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A Canticle for Liebowitz, Pt. I April 26, 2011

Posted by Jeff in Uncategorized.
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The Earth, 600 years after the unthinkable has happened. Total nuclear war has wiped out civilization, and what is left of mankind struggles to rebuild a world. All of Man’s previous works have perished, and little is left of the knowledge that once was. In the Utah desert, a small group of monks zealously preserves the ancient Memorabilia of a nearly forgotten era, striving to bring enlightenment to the new Dark Ages, shepherds of the long slow climb back to civilization. The story begins with Brother Francis who, with the guidance of a mysterious wanderer, stumbles upon the hidden shrine of Fallout Shelter, where he finds the Holy Relics of St. Liebowitz: the Blessed Blueprint and the Sacred Shopping List.

Some say that 1961’s Hugo winner A Canticle for Liebowitz by Walter M. Miller Jr. is the greatest science fiction novel ever written, and I can’t find much to argue with about that. I’m on my second read-through, and I dare say that I could read it a couple of more times and still get something new out of it each time. It’s a rich and complex novel, made somewhat more challenging by the liberal use of Vaticanesque Latin throughout. Those phrases were interesting enough and seemed to be important enough to the story to make me pause and look them up on Google.

Liebowitz was a pre-disaster engineer who was, unknown to our characters, one of the scientists that created the nuclear weapons which devastated the planet. The story is told from a religious standpoint, but it’s not grim and serious, nor does it try to beat you over the head with excessive proselytizing. In fact it has a humorous and practical element throughout. Did you notice the irony? That the man who contributed to so much destruction is now canonized by the characters, unaware of his role in the catastrophe. The characters are warm and real, each in their own way trying to solve Man’s problems in purely pragmatic ways. Myself having no experience in matters of religion, I found this to be mildly surprising and also endearing. Others more knowledgeable in this subject might not be surprised by that. See? Reading is learning. “The mind opens, and wisdom creeps in.” This is why I do it.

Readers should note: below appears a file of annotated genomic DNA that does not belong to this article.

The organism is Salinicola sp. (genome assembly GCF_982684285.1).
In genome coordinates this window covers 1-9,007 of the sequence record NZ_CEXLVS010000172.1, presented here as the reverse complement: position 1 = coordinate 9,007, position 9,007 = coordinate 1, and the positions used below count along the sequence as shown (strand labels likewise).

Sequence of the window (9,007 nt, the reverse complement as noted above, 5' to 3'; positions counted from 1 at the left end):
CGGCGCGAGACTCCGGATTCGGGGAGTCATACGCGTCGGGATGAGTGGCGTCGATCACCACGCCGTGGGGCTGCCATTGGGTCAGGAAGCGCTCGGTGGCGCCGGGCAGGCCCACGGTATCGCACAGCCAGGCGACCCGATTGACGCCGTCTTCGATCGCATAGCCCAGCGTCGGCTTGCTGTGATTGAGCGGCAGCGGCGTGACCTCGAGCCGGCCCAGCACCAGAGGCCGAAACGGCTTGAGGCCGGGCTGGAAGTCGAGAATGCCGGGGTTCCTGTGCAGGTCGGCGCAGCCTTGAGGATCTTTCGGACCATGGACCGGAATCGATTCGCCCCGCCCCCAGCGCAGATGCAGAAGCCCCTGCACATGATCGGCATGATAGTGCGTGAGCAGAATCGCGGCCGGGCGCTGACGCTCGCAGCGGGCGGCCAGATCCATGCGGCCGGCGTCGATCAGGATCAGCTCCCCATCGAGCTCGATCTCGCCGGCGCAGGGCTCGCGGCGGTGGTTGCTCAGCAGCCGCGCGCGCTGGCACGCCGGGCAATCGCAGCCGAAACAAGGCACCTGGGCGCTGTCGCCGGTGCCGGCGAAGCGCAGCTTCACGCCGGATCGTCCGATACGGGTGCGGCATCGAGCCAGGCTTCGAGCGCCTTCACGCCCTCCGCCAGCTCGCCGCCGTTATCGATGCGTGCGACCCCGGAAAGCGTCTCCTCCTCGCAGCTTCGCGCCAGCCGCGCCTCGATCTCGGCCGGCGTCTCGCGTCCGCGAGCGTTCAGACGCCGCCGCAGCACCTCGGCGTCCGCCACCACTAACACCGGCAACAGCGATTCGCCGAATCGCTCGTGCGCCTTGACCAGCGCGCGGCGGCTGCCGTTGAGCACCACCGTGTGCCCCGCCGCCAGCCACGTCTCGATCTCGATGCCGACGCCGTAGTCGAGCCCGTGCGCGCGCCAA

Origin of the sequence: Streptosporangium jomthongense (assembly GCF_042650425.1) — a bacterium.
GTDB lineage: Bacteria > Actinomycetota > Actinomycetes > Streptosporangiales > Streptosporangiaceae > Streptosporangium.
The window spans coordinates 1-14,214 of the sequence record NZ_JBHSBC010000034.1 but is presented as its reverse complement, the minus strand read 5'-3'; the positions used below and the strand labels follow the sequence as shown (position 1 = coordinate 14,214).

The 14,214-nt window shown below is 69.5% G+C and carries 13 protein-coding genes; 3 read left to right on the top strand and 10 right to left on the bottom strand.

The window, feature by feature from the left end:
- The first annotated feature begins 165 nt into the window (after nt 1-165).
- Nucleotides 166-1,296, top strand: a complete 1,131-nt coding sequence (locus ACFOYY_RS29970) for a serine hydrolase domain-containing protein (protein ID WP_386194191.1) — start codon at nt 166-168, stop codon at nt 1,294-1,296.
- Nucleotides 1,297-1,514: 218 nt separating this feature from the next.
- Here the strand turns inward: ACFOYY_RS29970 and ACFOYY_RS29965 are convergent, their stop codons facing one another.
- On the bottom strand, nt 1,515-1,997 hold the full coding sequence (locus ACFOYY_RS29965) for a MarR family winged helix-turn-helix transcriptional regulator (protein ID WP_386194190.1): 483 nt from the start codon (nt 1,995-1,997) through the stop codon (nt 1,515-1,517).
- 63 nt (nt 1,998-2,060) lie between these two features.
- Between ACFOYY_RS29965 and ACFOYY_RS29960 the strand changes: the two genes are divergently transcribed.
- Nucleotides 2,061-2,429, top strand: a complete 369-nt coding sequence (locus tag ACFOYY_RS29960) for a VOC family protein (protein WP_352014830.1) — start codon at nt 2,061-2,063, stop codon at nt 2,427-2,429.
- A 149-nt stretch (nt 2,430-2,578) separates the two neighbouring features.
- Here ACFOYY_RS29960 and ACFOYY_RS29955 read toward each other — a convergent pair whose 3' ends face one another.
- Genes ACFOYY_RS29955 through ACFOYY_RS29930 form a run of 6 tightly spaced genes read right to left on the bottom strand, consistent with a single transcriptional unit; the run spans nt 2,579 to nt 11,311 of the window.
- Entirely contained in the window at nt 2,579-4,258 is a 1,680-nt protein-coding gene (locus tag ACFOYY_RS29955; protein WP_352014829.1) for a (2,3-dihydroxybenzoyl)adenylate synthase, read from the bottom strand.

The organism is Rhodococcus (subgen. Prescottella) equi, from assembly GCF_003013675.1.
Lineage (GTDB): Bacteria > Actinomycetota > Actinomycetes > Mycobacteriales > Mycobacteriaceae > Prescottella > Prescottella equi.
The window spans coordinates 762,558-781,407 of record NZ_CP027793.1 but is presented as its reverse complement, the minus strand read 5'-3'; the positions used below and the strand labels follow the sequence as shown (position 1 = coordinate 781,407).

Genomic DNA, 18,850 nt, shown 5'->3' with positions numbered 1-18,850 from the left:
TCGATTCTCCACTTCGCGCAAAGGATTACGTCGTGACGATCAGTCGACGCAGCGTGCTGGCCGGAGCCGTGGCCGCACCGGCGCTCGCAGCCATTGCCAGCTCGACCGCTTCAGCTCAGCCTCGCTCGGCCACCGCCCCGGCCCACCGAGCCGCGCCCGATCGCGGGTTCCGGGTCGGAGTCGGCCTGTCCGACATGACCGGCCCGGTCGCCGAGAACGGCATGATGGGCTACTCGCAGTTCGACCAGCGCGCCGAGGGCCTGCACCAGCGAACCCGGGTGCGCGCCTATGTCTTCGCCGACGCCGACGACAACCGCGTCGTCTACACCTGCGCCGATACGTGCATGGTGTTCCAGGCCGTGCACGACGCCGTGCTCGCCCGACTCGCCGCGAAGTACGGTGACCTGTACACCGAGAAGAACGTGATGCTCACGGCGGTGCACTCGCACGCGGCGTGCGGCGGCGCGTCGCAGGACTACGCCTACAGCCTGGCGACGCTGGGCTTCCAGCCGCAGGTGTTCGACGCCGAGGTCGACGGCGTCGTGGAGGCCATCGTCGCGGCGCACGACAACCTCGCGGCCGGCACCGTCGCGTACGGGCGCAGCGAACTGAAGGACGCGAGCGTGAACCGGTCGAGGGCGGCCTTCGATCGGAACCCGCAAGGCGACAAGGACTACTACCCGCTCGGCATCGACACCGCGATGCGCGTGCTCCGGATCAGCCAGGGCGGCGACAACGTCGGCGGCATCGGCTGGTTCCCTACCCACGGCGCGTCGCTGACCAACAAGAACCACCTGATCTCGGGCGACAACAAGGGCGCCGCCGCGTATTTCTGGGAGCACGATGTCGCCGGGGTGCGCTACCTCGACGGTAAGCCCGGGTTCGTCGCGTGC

The story comes in three parts, each separated by 600 years, providing snapshots of the progress of the small abbey, built on the site of the Shrine of Fallout Shelter, in bringing civilization back to Mankind. It’s an enclave of humanity and scholarship in the midst of the brutal wilderness that once was the United States.

There’s a fascinating passage in the second part, when the Abbot climbs the nearby mountain to meet with his old friend, the hermit Jew Benjamin, who is half-mad from his solitude and sometimes believes he is several thousand years old. That is not necessarily denied in the story, and it is also hinted that he is the last of the Jews. The two friends have an interesting discussion, touching on the nature of their faiths, and how they differ from each other, and the burden to be carried because of that faith. And again, I think it accrues to the skill of the author that it’s not a dry and pontificating essay, but that while it’s deeply profound it yet manages to be funny, with plenty of jibes and barbs cast both ways between the two:

“I hear you’ve been throwing rocks at the novices who come hereabouts for their Lenten fast in the desert. Can this be true?” He eyed the hermit with mock reproof.

“Only pebbles.”

“Miserable old pretzel!”

“Now, now, Paulo. One of them once mistook me for a distant relative of mine – name of Liebowitz.”

I’m a little more than halfway through the book, so I’m going to go finish it and report back with a final summary when I’m done. Till then, be well.

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Comments»

1. Neil Fein - May 8, 2011

This is a wonderful book. I’ve read it twice, and will doubtless do so again.

2. Jeff - May 8, 2011

Neil, thanks for your comment, I appreciate your hanging in there with me.
It’s funny, this is one of those books I’ve heard about forever, but never thought I’d read it. Now that I have, I have to ask myself, “why the heck not?!” It’s amazing Mr Miller doesn’t have a whole library of work to his credit. Perhaps he’s like Tolkien’s Feanor, who had one moment of blinding white-hot brilliance, but his candle burned too hot and he passed into oblivion soon after.

3. Neil Fein - May 8, 2011

I believe he has a book of short fiction out there, not to mention the sequel to Canticle. (I couldn’t get through it, sorry to say.)


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